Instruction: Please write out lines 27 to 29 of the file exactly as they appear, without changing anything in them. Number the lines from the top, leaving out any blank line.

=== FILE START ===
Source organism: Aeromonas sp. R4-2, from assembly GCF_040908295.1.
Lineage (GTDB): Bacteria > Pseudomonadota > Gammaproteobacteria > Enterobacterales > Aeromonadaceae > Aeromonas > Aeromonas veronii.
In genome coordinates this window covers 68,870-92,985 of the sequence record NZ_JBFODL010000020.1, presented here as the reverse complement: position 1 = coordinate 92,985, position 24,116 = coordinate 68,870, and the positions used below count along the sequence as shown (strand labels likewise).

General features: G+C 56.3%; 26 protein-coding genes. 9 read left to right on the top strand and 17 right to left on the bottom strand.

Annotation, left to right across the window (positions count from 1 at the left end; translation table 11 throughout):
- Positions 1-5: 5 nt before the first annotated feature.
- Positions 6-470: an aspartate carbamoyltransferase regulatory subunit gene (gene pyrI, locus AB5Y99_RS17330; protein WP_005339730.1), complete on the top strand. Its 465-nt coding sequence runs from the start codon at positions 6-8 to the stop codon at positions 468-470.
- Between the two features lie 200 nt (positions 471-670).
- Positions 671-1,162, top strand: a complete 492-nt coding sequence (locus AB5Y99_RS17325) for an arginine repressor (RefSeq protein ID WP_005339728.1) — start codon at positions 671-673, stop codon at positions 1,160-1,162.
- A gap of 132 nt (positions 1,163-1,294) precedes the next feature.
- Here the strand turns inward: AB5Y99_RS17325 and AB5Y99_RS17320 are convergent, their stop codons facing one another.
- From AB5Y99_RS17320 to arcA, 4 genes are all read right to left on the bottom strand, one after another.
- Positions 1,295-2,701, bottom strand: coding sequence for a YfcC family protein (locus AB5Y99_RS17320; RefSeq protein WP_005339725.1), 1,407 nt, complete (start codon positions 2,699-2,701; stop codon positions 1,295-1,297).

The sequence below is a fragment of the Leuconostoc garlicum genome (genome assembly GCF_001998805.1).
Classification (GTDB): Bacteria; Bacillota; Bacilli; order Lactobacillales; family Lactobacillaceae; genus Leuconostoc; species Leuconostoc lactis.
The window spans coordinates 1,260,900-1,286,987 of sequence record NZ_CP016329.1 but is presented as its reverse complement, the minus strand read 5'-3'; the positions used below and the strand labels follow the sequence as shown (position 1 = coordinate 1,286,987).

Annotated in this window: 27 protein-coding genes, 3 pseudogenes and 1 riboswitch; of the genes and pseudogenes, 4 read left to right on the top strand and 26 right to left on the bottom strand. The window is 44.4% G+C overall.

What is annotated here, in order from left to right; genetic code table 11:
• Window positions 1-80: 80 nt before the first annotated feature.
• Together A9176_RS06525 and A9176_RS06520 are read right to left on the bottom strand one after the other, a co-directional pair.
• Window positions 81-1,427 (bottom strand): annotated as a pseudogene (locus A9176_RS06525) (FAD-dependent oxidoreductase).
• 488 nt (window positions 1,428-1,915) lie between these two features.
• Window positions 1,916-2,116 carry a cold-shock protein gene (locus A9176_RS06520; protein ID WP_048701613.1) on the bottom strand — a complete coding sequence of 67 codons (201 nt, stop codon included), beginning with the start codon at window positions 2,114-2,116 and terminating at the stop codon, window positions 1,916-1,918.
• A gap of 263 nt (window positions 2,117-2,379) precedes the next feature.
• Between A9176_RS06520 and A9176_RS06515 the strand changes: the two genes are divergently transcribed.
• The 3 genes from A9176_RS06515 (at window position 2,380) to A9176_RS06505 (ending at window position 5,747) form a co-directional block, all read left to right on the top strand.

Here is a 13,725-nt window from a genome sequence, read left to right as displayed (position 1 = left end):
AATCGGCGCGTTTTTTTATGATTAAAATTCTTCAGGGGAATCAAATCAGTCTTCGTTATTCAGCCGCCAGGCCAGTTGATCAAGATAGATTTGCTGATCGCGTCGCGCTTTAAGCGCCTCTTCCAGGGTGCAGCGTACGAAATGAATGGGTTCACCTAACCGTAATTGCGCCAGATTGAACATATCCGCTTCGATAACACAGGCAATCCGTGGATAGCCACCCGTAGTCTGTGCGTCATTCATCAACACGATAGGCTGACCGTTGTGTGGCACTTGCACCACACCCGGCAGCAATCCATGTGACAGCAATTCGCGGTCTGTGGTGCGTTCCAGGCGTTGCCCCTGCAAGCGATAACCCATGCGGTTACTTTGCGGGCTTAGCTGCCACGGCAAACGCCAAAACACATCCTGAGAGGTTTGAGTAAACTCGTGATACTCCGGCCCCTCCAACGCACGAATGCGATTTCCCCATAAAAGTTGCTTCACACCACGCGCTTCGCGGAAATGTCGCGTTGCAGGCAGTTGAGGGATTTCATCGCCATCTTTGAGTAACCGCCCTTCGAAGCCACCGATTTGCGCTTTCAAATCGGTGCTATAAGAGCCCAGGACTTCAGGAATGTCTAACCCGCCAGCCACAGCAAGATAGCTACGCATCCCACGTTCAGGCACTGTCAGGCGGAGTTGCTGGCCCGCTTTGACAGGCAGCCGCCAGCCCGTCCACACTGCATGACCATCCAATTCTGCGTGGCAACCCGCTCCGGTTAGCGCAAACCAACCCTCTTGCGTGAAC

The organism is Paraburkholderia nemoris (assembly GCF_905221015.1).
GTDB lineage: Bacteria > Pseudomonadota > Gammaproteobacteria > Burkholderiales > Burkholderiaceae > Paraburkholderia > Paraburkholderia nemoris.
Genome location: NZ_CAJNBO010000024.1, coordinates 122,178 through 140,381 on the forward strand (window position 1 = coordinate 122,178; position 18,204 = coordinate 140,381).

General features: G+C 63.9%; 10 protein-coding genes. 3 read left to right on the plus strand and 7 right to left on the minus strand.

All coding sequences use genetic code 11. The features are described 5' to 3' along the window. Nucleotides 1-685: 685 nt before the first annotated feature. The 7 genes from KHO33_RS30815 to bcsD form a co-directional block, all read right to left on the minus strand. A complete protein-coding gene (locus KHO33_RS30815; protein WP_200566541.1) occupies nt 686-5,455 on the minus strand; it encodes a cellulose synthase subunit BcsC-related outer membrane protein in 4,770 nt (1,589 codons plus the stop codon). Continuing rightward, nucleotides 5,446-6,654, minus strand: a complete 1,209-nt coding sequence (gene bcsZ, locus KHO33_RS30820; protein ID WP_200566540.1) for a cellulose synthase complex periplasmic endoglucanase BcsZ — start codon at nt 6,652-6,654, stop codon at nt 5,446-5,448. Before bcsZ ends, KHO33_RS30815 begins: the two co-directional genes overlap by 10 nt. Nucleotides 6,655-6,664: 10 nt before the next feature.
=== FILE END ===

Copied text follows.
Here is a 13,725-nt window from a genome sequence, read left to right as displayed (position 1 = left end):
AATCGGCGCGTTTTTTTATGATTAAAATTCTTCAGGGGAATCAAATCAGTCTTCGTTATTCAGCCGCCAGGCCAGTTGATCAAGATAGATTTGCTGATCGCGTCGCGCTTTAAGCGCCTCTTCCAGGGTGCAGCGTACGAAATGAATGGGTTCACCTAACCGTAATTGCGCCAGATTGAACATATCCGCTTCGATAACACAGGCAATCCGTGGATAGCCACCCGTAGTCTGTGCGTCATTCATCAACACGATAGGCTGACCGTTGTGTGGCACTTGCACCACACCCGGCAGCAATCCATGTGACAGCAATTCGCGGTCTGTGGTGCGTTCCAGGCGTTGCCCCTGCAAGCGATAACCCATGCGGTTACTTTGCGGGCTTAGCTGCCACGGCAAACGCCAAAACACATCCTGAGAGGTTTGAGTAAACTCGTGATACTCCGGCCCCTCCAACGCACGAATGCGATTTCCCCATAAAAGTTGCTTCACACCACGCGCTTCGCGGAAATGTCGCGTTGCAGGCAGTTGAGGGATTTCATCGCCATCTTTGAGTAACCGCCCTTCGAAGCCACCGATTTGCGCTTTCAAATCGGTGCTATAAGAGCCCAGGACTTCAGGAATGTCTAACCCGCCAGCCACAGCAAGATAGCTACGCATCCCACGTTCAGGCACTGTCAGGCGGAGTTGCTGGCCCGCTTTGACAGGCAGCCGCCAGCCCGTCCACACTGCATGACCATCCAATTCTGCGTGGCAACCCGCTCCGGTTAGCGCAAACCAACCCTCTTGCGTGAAC

The organism is Paraburkholderia nemoris (assembly GCF_905221015.1).